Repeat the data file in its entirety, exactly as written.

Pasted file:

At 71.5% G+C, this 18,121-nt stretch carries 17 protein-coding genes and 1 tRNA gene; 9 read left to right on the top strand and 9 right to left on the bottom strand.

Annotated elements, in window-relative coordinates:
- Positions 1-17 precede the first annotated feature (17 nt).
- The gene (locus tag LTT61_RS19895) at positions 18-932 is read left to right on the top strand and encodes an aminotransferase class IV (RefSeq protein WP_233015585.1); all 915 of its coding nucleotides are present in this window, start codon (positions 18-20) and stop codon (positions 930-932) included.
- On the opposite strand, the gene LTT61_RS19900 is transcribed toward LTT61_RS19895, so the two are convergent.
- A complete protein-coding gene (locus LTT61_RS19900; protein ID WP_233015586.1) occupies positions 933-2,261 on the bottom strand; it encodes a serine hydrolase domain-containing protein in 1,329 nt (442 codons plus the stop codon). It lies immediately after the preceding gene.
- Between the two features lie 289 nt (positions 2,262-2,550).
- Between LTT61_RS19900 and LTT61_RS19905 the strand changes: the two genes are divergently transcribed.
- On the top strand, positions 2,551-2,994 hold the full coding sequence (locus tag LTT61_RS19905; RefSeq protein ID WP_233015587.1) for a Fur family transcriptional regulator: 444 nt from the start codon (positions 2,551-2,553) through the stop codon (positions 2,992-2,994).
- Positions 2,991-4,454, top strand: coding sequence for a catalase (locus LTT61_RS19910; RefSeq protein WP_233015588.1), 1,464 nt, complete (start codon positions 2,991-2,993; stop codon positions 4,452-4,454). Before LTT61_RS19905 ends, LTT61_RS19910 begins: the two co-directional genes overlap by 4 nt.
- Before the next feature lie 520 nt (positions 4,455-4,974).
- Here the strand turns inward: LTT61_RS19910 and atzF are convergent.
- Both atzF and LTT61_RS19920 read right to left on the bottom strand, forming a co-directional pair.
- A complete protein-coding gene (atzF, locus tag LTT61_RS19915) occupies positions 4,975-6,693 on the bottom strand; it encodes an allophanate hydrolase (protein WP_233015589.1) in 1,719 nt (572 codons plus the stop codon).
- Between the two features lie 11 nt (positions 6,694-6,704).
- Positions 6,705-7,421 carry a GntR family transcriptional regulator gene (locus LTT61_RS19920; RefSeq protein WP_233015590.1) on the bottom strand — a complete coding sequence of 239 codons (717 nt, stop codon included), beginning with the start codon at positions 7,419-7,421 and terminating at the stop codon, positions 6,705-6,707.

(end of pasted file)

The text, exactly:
At 71.5% G+C, this 18,121-nt stretch carries 17 protein-coding genes and 1 tRNA gene; 9 read left to right on the top strand and 9 right to left on the bottom strand.

Annotated elements, in window-relative coordinates:
- Positions 1-17 precede the first annotated feature (17 nt).
- The gene (locus tag LTT61_RS19895) at positions 18-932 is read left to right on the top strand and encodes an aminotransferase class IV (RefSeq protein WP_233015585.1); all 915 of its coding nucleotides are present in this window, start codon (positions 18-20) and stop codon (positions 930-932) included.
- On the opposite strand, the gene LTT61_RS19900 is transcribed toward LTT61_RS19895, so the two are convergent.
- A complete protein-coding gene (locus LTT61_RS19900; protein ID WP_233015586.1) occupies positions 933-2,261 on the bottom strand; it encodes a serine hydrolase domain-containing protein in 1,329 nt (442 codons plus the stop codon). It lies immediately after the preceding gene.
- Between the two features lie 289 nt (positions 2,262-2,550).
- Between LTT61_RS19900 and LTT61_RS19905 the strand changes: the two genes are divergently transcribed.
- On the top strand, positions 2,551-2,994 hold the full coding sequence (locus tag LTT61_RS19905; RefSeq protein ID WP_233015587.1) for a Fur family transcriptional regulator: 444 nt from the start codon (positions 2,551-2,553) through the stop codon (positions 2,992-2,994).
- Positions 2,991-4,454, top strand: coding sequence for a catalase (locus LTT61_RS19910; RefSeq protein WP_233015588.1), 1,464 nt, complete (start codon positions 2,991-2,993; stop codon positions 4,452-4,454). Before LTT61_RS19905 ends, LTT61_RS19910 begins: the two co-directional genes overlap by 4 nt.
- Before the next feature lie 520 nt (positions 4,455-4,974).
- Here the strand turns inward: LTT61_RS19910 and atzF are convergent.
- Both atzF and LTT61_RS19920 read right to left on the bottom strand, forming a co-directional pair.
- A complete protein-coding gene (atzF, locus tag LTT61_RS19915) occupies positions 4,975-6,693 on the bottom strand; it encodes an allophanate hydrolase (protein WP_233015589.1) in 1,719 nt (572 codons plus the stop codon).
- Between the two features lie 11 nt (positions 6,694-6,704).
- Positions 6,705-7,421 carry a GntR family transcriptional regulator gene (locus LTT61_RS19920; RefSeq protein WP_233015590.1) on the bottom strand — a complete coding sequence of 239 codons (717 nt, stop codon included), beginning with the start codon at positions 7,419-7,421 and terminating at the stop codon, positions 6,705-6,707.